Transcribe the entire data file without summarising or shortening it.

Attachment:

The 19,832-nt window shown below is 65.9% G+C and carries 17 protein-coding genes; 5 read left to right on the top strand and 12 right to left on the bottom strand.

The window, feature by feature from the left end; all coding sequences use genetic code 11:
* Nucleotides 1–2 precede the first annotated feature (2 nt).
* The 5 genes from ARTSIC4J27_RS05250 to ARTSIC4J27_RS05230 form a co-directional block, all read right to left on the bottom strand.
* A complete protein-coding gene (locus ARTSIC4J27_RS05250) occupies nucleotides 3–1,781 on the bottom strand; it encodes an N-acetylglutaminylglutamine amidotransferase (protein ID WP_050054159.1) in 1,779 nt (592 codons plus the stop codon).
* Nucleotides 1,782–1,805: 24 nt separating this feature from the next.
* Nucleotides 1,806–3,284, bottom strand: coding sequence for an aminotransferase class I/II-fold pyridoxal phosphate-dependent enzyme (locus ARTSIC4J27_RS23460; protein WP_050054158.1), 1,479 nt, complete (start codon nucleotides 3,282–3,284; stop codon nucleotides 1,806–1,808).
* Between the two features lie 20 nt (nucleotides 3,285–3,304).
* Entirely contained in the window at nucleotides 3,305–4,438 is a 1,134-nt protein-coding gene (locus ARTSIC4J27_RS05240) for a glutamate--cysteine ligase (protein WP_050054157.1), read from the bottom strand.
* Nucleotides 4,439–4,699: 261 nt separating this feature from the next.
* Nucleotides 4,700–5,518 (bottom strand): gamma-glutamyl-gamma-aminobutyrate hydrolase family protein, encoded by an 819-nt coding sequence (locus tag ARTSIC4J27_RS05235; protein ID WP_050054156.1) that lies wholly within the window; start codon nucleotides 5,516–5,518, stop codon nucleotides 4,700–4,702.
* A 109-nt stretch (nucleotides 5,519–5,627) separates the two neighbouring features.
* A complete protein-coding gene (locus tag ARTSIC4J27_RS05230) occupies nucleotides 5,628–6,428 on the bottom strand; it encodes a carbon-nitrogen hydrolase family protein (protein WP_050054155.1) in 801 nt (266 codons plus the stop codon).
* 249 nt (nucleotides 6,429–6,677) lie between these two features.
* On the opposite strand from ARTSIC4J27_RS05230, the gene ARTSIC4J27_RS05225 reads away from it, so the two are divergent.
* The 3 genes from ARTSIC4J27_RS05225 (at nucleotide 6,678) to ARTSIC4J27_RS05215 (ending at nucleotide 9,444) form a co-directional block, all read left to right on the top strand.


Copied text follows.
The 19,832-nt window shown below is 65.9% G+C and carries 17 protein-coding genes; 5 read left to right on the top strand and 12 right to left on the bottom strand.

The window, feature by feature from the left end; all coding sequences use genetic code 11:
* Nucleotides 1–2 precede the first annotated feature (2 nt).
* The 5 genes from ARTSIC4J27_RS05250 to ARTSIC4J27_RS05230 form a co-directional block, all read right to left on the bottom strand.
* A complete protein-coding gene (locus ARTSIC4J27_RS05250) occupies nucleotides 3–1,781 on the bottom strand; it encodes an N-acetylglutaminylglutamine amidotransferase (protein ID WP_050054159.1) in 1,779 nt (592 codons plus the stop codon).
* Nucleotides 1,782–1,805: 24 nt separating this feature from the next.
* Nucleotides 1,806–3,284, bottom strand: coding sequence for an aminotransferase class I/II-fold pyridoxal phosphate-dependent enzyme (locus ARTSIC4J27_RS23460; protein WP_050054158.1), 1,479 nt, complete (start codon nucleotides 3,282–3,284; stop codon nucleotides 1,806–1,808).
* Between the two features lie 20 nt (nucleotides 3,285–3,304).
* Entirely contained in the window at nucleotides 3,305–4,438 is a 1,134-nt protein-coding gene (locus ARTSIC4J27_RS05240) for a glutamate--cysteine ligase (protein WP_050054157.1), read from the bottom strand.
* Nucleotides 4,439–4,699: 261 nt separating this feature from the next.
* Nucleotides 4,700–5,518 (bottom strand): gamma-glutamyl-gamma-aminobutyrate hydrolase family protein, encoded by an 819-nt coding sequence (locus tag ARTSIC4J27_RS05235; protein ID WP_050054156.1) that lies wholly within the window; start codon nucleotides 5,516–5,518, stop codon nucleotides 4,700–4,702.
* A 109-nt stretch (nucleotides 5,519–5,627) separates the two neighbouring features.
* A complete protein-coding gene (locus tag ARTSIC4J27_RS05230) occupies nucleotides 5,628–6,428 on the bottom strand; it encodes a carbon-nitrogen hydrolase family protein (protein WP_050054155.1) in 801 nt (266 codons plus the stop codon).
* 249 nt (nucleotides 6,429–6,677) lie between these two features.
* On the opposite strand from ARTSIC4J27_RS05230, the gene ARTSIC4J27_RS05225 reads away from it, so the two are divergent.
* The 3 genes from ARTSIC4J27_RS05225 (at nucleotide 6,678) to ARTSIC4J27_RS05215 (ending at nucleotide 9,444) form a co-directional block, all read left to right on the top strand.